In any place in the Bible, but especially as we read through the prophets, some texts can feel a little obscure. What’s going on? Who are we talking about? It can be tempting to think, “I just don’t get it”, and move on to a passage where you feel a little more comfortable. Don’t give in to that thought. When you encounter a text where the meaning isn’t readily apparent, don’t skip past it. That passage has wisdom to reveal and it’s worth the work.

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For Such A Time As This

Letters were sent by couriers to all the king’s provinces, giving orders to destroy, to kill, and to annihilate all Jews, young and old, women and children, in one day, the thirteenth day of the twelfth month, which is the month of Adar, and to plunder their goods. Scripture can be quite grim at times. This is why Mordecai tore his clothes and put on sackcloth and ashes. Mordecai was a Jew. What I just read for you is the order that was written by the King at the request of Haman. Haman hated Mordecai and he paid the King so the King would write this decree to annihilate all the Jews in the country.

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Live By Faith

This morning, the prophet Habakkuk reminds us that “the righteous live by their faith” [2:4]. We know truly that our faith supports us, sustains us, gives us life. But sometimes – sometimes it is hard to have faith. Sometimes, there is just too much brokenness and pain and we start to wonder how long faith will keep us holding on. In our faith, we start to demand: “O Lord, how long shall I cry for help, and you will not listen?” [1:2a]

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Remember, Thank, Tell

May grace and peace be yours in abundance in the knowledge of God and of Jesus our Lord. Amen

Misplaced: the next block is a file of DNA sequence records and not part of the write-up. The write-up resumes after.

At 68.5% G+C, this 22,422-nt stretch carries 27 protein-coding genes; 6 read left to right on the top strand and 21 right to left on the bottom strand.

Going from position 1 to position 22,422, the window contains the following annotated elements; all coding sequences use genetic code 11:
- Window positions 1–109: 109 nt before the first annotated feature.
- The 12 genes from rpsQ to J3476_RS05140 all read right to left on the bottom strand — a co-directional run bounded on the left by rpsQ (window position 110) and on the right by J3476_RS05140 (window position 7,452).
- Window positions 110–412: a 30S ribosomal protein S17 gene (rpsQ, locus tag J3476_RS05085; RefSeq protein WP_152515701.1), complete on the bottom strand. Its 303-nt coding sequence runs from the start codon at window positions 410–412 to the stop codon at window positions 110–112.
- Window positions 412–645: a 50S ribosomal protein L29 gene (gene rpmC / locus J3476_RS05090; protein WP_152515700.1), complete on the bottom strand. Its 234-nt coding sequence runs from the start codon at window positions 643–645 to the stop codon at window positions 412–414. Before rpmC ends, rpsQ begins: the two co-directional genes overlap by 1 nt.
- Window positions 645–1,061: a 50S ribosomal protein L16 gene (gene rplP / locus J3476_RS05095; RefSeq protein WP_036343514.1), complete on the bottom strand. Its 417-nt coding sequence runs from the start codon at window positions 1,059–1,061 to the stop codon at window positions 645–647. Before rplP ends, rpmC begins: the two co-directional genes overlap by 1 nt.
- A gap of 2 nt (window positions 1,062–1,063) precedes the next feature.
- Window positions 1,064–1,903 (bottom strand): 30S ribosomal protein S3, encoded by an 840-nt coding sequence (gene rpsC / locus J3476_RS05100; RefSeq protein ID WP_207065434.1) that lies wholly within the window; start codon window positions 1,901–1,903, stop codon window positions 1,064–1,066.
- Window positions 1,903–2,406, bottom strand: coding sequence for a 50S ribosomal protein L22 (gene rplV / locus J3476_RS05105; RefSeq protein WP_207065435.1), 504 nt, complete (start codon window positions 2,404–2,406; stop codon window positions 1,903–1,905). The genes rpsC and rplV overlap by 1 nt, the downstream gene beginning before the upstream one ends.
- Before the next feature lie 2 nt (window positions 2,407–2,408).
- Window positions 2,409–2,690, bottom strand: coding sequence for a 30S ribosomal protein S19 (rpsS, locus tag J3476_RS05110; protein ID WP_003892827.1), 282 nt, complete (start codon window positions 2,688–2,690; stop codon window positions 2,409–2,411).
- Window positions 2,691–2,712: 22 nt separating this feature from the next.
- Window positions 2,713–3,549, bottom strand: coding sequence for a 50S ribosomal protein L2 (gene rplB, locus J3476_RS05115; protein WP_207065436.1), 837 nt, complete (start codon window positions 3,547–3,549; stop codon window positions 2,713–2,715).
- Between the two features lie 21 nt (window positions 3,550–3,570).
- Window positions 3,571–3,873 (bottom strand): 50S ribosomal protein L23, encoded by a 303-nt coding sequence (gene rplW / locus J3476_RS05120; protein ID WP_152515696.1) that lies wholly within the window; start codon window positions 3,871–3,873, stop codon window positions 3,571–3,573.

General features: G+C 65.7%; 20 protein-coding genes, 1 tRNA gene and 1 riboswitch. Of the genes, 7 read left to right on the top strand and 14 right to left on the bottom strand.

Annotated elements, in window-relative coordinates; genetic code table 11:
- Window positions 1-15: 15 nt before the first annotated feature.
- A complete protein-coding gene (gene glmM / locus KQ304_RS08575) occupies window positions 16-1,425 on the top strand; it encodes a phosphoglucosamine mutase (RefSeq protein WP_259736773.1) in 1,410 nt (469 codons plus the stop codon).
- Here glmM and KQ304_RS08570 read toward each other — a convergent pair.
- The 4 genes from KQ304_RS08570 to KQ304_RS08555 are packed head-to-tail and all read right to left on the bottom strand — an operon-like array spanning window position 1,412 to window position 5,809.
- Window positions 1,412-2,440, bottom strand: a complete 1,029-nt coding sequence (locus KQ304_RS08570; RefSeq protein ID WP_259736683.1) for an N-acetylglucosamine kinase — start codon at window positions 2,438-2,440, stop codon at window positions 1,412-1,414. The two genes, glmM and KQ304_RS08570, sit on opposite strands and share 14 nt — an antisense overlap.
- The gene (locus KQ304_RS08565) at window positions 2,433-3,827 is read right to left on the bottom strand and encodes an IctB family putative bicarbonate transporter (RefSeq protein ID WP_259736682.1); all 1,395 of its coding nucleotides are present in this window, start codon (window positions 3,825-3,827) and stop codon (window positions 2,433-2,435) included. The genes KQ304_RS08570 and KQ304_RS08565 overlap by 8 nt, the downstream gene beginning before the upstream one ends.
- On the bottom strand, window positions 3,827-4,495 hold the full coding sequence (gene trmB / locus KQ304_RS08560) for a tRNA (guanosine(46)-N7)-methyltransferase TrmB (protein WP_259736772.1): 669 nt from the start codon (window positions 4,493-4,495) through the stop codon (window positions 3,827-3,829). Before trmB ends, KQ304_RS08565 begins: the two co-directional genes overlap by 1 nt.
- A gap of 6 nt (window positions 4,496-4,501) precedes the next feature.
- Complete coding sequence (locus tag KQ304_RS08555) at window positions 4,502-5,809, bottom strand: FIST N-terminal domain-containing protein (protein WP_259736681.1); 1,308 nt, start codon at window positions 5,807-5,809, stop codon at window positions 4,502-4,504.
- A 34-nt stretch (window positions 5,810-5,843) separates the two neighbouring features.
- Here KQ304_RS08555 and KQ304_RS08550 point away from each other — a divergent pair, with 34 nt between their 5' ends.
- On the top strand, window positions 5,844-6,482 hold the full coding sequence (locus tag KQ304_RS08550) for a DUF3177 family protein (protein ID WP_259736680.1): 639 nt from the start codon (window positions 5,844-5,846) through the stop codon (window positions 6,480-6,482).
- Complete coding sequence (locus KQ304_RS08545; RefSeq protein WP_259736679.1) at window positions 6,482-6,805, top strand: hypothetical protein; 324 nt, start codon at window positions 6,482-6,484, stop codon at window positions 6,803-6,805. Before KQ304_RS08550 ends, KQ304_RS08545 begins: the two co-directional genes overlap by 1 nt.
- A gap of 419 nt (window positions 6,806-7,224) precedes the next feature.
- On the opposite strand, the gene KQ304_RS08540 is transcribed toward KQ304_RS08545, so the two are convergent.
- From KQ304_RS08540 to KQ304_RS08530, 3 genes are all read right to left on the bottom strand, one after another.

Ebola… Didn’t expect that on for an opener on Thanksgiving Eve did you?

This horrible deadly and devastating virus has gripped the world’s attention for the last few months. It’s outbreak in three West African countries is horribly distressing and worthy of our best efforts to care for and assist those affected. However, our fears seem a little more close to home. A Gallup poll taken in early November found that Ebola went from a nonexistent concern for American’s wellbeing to the third most overall mentioned threat to our health. One in 6 people named this virus as the top threat to U.S. health.

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Deceptive Words, Hard Words, Hopeful Words

Have you noticed; it has been an angry week. First it was the grape salad debacle and who could have imagined the furor this would cause; the outrage.

The whole state of Minnesota has been shamed by the New York Times and their food editor who says the signature thanksgiving food for us hardy folk in the great state of Minnesota is a grape salad. A grape salad baked in the oven no less. What kind of creepy thanksgiving food is that? You would have thought it would be a jello salad with bananas and whipped cream. I think I will cancel my subscription to the Times.